Tuesday, August 11, 2020

Khabarovsk Protest ‘Peasant War of 21st Century’, Pastukhov Says

Paul Goble

            Staunton, August 8 – The protests in Khabarovsk are fundamentally different than last year’s demonstrations in Moscow by the forces driving them and the way the powers that be are responding, Vladimir Pastukhov says; and they suggest that Russia may again be heading against the grain of history with Khabarovsk being “a peasant war in the 21st century.”

            The Moscow protests “were small and elite. Only a small fraction of residents, primarily residents of the educated classes took part,” the London-based Russian commentator says. “The Khabarovsk protest is massive, with a significant share of the population taking part, including representatives of the most varied strata” (mbk-news.appspot.com/sences/rossiya-v-ozhidanii-atatyurk/).

            “The Moscow protest was ‘mental;’ in it was a marked ideological and political vector with on the whole a clearly expressed liberal (in the Russian sense of the word) profile,” he continues. “The Khabarovsk one is ‘emotional,’” without those characteristics but driven by the widespread feelings about the situation.

            Because the Moscow protests was small and reflected an alien group as far as the Kremlin is concerned, Pastukhov says, the powers that be knew what to do and repressed it quickly and brutally. But because the Khabarovsk ones are large and reflected the views of its own constituency, the Kremlin has been far less certain about how to respond.

            In Khabarovsk, “the Putin majority became agitated,” the very same group which six years ago completely backed the Kremlin’s “neo-imperial course.”  One could even say that last year’s protests in Moscow were those of “the 14 percent” who oppose that course, while this year’s in Khabarovsk are “a protest of the 86 percent” who backed it.

            That is why the events in the Siberian city are so “dangerous for the Kremlin,” Pastukhov argues, and why it has responded so slowly and as it has.

            Khabarovsk is not something entirely new, he suggests; it is only something so “archaic” that few have drawn the appropriate comparisons.  This isn’t a 1917 or a 1991, this is a peasant rising like those in earlier centuries.  And because it is so, the current demonstrations have both “strong and weak sides.”

            Peasant risings have always seemed to come out of nowhere and grow with extreme rapidity, only to collapse largely on their own when the wind changes course.  That much Putin and his team understand, and they have thus adopted a wait-and-see approach, biding their time until intervention will work for them rather than make the situation still worse.

            The powers that be are right to think that this peasant rising like most of its predecessors will fail, but there are exceptions – and it is far from clear whether today’s Kremlin has thought about the possibility that this may become one of them.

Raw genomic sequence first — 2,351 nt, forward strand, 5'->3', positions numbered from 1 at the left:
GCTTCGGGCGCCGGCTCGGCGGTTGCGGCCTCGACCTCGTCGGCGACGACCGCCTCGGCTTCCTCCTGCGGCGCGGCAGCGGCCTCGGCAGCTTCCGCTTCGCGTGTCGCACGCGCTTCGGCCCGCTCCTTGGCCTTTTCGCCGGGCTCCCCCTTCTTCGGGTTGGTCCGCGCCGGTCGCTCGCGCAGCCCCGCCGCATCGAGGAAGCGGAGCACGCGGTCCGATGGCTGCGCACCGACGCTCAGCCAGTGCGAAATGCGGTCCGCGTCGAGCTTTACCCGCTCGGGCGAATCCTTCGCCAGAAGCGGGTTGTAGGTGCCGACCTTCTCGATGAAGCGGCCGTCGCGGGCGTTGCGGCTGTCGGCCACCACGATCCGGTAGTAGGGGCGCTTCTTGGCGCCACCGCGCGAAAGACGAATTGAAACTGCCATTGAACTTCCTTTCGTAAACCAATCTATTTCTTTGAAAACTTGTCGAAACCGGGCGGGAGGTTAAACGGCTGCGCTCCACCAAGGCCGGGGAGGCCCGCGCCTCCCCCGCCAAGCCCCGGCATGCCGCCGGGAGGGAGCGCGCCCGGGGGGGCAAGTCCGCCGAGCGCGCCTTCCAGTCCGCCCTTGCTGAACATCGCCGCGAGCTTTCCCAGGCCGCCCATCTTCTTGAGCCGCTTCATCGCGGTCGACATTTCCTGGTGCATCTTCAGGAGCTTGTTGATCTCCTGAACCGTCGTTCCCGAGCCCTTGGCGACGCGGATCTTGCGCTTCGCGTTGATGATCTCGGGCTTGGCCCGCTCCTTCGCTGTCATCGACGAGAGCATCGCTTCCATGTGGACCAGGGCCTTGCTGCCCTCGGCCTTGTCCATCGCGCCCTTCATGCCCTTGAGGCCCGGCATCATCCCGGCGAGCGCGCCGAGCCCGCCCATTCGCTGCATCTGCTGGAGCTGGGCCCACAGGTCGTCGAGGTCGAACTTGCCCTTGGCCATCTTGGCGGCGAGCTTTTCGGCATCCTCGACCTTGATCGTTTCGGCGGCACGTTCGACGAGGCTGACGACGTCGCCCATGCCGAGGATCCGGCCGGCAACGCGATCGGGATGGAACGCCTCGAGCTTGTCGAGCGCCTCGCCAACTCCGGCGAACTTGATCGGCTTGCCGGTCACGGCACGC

The exceptions have occurred, the historian says, when peasant uprisings link up with urban revolts. Indeed, if that happens, the powers that be have typically been incapable of responding adequately or even surviving.  Alone, Khabarovsk doesn’t threaten the Kremlin; together with protests in the capital, it could prove decisive.

            The Khabarovsk demonstrators reflect “the road of the tribe,” as V.N. Muravyev of Vekhi fame wrote a century ago.  Responding to it will require more than “’the stabilizing repression’” the Putin regime has used up to now. The political game has changed, and the Kremlin is clearly uncertain what move to make next.

            The Kremlin can’t decapitate the Khabarovsk protests because there is no “head” there. And even though Khabarovsk may fail, it has opened a new era, one in which “today, practically any region is a potential ‘Khabarovsk.’” Putin and his team have often talked about wanting to meet up with “the deep people.” But the new events show they won’t like what they find.

            It is possible that Vladislav Surkov is correct that “’the deep people’ do not dream about a kingdom of freedom, do not share liberal values, and do not understand why they need democracy [and that] they believe in a tsar.”

            The problem for the Kremlin, however, is that they may be seeking “a different tsar” than the one now on the throne. They may want one that is even more consistent in rejecting modernity than Putin is and more ready to have Russia move back to the world of Purishkevich and the Black Hundreds movement of pre-1917.

            It is also possible, Pastukhov says, that “the masses in Russia are not ready for a national or a legal state. It is possible that the idea of autocracy is closer and more understandable to them than the idea of a constitution.” But today “they want change – and this is the main thing that Khabarovsk shows.”

            Putin came to power as a restorationist, “but the time of restorers is passing. The masses want changes and movement. They are unconsciously seeking a Russian Ataturk who will pull the tribe from its past and lead it into the future,” and that future “won’t correspond very closely to liberal ideals.”

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